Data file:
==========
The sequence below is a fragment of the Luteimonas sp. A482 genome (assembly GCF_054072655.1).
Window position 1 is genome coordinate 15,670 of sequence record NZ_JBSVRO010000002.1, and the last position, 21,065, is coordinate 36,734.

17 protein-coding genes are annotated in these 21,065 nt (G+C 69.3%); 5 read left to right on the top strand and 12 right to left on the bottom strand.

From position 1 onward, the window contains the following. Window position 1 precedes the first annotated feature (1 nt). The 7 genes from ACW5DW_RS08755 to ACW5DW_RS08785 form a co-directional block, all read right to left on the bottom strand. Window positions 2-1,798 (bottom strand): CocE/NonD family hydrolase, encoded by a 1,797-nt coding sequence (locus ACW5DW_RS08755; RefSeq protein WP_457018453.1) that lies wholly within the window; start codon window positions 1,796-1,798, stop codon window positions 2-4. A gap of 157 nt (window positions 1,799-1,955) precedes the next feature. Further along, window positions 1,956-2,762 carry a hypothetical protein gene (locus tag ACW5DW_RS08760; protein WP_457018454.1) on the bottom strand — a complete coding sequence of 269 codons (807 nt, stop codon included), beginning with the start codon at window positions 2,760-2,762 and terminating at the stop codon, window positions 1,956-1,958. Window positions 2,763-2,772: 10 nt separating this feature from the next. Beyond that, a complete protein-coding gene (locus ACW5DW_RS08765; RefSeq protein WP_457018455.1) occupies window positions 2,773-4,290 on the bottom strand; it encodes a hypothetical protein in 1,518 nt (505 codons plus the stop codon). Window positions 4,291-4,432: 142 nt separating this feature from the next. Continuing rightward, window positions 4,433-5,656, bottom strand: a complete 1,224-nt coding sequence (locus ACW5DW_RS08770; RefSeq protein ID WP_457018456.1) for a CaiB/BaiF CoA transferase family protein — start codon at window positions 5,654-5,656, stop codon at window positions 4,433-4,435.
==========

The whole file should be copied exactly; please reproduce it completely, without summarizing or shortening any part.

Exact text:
The sequence below is a fragment of the Luteimonas sp. A482 genome (assembly GCF_054072655.1).
Window position 1 is genome coordinate 15,670 of sequence record NZ_JBSVRO010000002.1, and the last position, 21,065, is coordinate 36,734.

17 protein-coding genes are annotated in these 21,065 nt (G+C 69.3%); 5 read left to right on the top strand and 12 right to left on the bottom strand.

From position 1 onward, the window contains the following. Window position 1 precedes the first annotated feature (1 nt). The 7 genes from ACW5DW_RS08755 to ACW5DW_RS08785 form a co-directional block, all read right to left on the bottom strand. Window positions 2-1,798 (bottom strand): CocE/NonD family hydrolase, encoded by a 1,797-nt coding sequence (locus ACW5DW_RS08755; RefSeq protein WP_457018453.1) that lies wholly within the window; start codon window positions 1,796-1,798, stop codon window positions 2-4. A gap of 157 nt (window positions 1,799-1,955) precedes the next feature. Further along, window positions 1,956-2,762 carry a hypothetical protein gene (locus tag ACW5DW_RS08760; protein WP_457018454.1) on the bottom strand — a complete coding sequence of 269 codons (807 nt, stop codon included), beginning with the start codon at window positions 2,760-2,762 and terminating at the stop codon, window positions 1,956-1,958. Window positions 2,763-2,772: 10 nt separating this feature from the next. Beyond that, a complete protein-coding gene (locus ACW5DW_RS08765; RefSeq protein WP_457018455.1) occupies window positions 2,773-4,290 on the bottom strand; it encodes a hypothetical protein in 1,518 nt (505 codons plus the stop codon). Window positions 4,291-4,432: 142 nt separating this feature from the next. Continuing rightward, window positions 4,433-5,656, bottom strand: a complete 1,224-nt coding sequence (locus ACW5DW_RS08770; RefSeq protein ID WP_457018456.1) for a CaiB/BaiF CoA transferase family protein — start codon at window positions 5,654-5,656, stop codon at window positions 4,433-4,435.